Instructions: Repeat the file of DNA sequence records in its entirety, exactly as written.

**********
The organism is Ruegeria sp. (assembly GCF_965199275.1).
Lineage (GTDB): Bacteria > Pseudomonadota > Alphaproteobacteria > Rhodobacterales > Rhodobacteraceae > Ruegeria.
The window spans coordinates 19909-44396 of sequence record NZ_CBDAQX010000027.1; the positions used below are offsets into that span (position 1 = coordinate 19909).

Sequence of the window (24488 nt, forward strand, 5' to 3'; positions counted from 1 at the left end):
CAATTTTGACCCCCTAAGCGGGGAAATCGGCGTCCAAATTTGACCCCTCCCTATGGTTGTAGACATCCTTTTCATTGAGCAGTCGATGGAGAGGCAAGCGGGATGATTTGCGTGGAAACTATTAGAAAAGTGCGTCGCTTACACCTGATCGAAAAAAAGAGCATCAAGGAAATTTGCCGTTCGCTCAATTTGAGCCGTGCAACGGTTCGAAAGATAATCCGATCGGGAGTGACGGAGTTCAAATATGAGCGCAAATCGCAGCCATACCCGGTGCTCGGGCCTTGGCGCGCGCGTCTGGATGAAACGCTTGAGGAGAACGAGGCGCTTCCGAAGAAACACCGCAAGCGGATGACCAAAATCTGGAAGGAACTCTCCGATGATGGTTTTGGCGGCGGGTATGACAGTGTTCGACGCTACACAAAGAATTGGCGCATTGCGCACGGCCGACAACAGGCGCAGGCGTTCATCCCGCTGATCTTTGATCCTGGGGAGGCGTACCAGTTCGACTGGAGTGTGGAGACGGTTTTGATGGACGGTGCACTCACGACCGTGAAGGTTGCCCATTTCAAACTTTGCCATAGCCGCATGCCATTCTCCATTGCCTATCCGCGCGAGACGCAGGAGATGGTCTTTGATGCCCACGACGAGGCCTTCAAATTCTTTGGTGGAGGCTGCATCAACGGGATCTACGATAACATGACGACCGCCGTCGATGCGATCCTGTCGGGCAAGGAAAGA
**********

The organism is Ruegeria sp. (assembly GCF_965199275.1).
Lineage (GTDB): Bacteria > Pseudomonadota > Alphaproteobacteria > Rhodobacterales > Rhodobacteraceae > Ruegeria.
The window spans coordinates 19909-44396 of sequence record NZ_CBDAQX010000027.1; the positions used below are offsets into that span (position 1 = coordinate 19909).

Sequence of the window (24488 nt, forward strand, 5' to 3'; positions counted from 1 at the left end):
CAATTTTGACCCCCTAAGCGGGGAAATCGGCGTCCAAATTTGACCCCTCCCTATGGTTGTAGACATCCTTTTCATTGAGCAGTCGATGGAGAGGCAAGCGGGATGATTTGCGTGGAAACTATTAGAAAAGTGCGTCGCTTACACCTGATCGAAAAAAAGAGCATCAAGGAAATTTGCCGTTCGCTCAATTTGAGCCGTGCAACGGTTCGAAAGATAATCCGATCGGGAGTGACGGAGTTCAAATATGAGCGCAAATCGCAGCCATACCCGGTGCTCGGGCCTTGGCGCGCGCGTCTGGATGAAACGCTTGAGGAGAACGAGGCGCTTCCGAAGAAACACCGCAAGCGGATGACCAAAATCTGGAAGGAACTCTCCGATGATGGTTTTGGCGGCGGGTATGACAGTGTTCGACGCTACACAAAGAATTGGCGCATTGCGCACGGCCGACAACAGGCGCAGGCGTTCATCCCGCTGATCTTTGATCCTGGGGAGGCGTACCAGTTCGACTGGAGTGTGGAGACGGTTTTGATGGACGGTGCACTCACGACCGTGAAGGTTGCCCATTTCAAACTTTGCCATAGCCGCATGCCATTCTCCATTGCCTATCCGCGCGAGACGCAGGAGATGGTCTTTGATGCCCACGACGAGGCCTTCAAATTCTTTGGTGGAGGCTGCATCAACGGGATCTACGATAACATGACGACCGCCGTCGATGCGATCCTGTCGGGCAAGGAAAGA